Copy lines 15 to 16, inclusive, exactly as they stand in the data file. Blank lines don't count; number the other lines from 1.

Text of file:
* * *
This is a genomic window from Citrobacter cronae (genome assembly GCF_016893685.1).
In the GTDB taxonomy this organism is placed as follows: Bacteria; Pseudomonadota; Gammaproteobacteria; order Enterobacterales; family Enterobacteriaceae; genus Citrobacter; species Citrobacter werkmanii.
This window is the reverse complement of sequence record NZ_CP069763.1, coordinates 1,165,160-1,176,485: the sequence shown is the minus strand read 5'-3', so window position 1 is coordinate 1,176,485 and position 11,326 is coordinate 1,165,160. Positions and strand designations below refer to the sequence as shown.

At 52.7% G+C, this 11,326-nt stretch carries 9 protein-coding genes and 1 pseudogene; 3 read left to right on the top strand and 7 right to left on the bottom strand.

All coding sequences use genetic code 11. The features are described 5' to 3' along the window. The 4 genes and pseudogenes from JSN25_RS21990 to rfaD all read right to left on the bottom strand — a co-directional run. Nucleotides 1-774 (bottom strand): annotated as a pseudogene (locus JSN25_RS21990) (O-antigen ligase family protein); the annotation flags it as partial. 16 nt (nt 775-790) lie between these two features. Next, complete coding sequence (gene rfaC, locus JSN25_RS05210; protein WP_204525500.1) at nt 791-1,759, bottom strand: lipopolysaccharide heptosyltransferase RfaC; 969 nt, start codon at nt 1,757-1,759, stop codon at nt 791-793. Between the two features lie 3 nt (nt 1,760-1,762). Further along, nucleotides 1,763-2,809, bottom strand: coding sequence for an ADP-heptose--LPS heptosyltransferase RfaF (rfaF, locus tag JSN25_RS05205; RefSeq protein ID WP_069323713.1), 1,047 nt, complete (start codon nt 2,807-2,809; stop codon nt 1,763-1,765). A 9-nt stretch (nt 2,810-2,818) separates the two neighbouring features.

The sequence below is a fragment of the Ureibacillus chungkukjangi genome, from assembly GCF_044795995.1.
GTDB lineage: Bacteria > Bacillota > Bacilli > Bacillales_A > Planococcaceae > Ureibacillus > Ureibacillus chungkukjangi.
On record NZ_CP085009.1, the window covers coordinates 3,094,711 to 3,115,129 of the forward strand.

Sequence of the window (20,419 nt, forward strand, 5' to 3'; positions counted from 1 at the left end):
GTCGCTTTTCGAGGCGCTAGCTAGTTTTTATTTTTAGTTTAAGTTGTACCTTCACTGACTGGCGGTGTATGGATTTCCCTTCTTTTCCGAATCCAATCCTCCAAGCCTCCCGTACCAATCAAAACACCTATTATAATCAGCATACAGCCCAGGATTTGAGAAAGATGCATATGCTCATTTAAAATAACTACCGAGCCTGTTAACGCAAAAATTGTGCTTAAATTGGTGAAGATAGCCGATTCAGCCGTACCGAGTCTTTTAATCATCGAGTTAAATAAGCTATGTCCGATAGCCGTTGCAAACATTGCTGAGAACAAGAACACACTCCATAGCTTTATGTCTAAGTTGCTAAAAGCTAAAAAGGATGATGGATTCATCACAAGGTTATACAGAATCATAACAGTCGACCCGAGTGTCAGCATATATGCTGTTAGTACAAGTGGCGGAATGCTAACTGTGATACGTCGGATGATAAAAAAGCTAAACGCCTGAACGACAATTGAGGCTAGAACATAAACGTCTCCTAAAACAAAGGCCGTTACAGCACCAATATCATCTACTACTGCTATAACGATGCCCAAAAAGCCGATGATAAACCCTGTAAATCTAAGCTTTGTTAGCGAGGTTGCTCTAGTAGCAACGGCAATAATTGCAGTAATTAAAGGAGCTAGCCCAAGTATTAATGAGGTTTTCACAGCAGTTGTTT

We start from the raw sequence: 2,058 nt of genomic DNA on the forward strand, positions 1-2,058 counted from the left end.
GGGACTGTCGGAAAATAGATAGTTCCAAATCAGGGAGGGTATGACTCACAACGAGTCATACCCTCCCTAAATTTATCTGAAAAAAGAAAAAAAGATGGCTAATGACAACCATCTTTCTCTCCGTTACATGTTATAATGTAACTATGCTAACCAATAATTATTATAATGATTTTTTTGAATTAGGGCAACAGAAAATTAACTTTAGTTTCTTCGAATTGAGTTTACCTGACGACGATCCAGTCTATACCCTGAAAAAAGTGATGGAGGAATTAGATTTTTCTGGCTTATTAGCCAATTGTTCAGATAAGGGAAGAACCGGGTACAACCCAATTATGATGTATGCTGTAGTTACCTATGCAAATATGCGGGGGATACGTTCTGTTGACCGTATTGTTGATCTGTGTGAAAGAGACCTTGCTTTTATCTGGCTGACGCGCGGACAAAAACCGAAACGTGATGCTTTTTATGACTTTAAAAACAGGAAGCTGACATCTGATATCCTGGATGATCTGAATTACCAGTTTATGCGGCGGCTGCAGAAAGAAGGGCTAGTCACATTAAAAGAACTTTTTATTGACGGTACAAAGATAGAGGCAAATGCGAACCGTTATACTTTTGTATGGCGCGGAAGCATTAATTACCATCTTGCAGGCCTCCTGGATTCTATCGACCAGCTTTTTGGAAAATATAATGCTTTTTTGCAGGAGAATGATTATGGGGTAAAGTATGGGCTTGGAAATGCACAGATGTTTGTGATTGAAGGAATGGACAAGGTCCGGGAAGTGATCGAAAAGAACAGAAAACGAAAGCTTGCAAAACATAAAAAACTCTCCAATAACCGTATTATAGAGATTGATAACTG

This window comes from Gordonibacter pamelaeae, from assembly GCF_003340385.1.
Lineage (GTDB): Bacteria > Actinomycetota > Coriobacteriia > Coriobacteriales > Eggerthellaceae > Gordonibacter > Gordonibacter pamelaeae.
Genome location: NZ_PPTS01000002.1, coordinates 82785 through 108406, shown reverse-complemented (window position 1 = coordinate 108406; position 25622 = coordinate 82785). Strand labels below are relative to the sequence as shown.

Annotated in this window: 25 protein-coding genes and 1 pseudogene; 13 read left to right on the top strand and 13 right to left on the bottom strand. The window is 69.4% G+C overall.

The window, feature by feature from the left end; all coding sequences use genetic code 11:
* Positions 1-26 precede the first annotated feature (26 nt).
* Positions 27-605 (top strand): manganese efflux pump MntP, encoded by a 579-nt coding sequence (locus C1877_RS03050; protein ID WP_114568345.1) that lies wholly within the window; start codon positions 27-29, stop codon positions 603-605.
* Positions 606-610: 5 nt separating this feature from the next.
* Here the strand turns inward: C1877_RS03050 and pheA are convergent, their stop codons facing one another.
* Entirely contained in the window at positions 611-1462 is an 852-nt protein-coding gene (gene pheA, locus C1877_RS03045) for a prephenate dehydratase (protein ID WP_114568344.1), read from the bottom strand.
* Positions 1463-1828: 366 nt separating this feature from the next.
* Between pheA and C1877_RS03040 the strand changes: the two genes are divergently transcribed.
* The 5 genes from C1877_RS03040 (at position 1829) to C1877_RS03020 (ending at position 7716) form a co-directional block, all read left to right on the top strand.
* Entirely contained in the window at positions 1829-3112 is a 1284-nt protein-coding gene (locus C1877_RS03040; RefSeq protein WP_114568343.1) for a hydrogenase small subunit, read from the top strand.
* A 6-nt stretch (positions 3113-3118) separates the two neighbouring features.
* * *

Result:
Genome location: NZ_PPTS01000002.1, coordinates 82785 through 108406, shown reverse-complemented (window position 1 = coordinate 108406; position 25622 = coordinate 82785). Strand labels below are relative to the sequence as shown.

Annotated in this window: 25 protein-coding genes and 1 pseudogene; 13 read left to right on the top strand and 13 right to left on the bottom strand. The window is 69.4% G+C overall.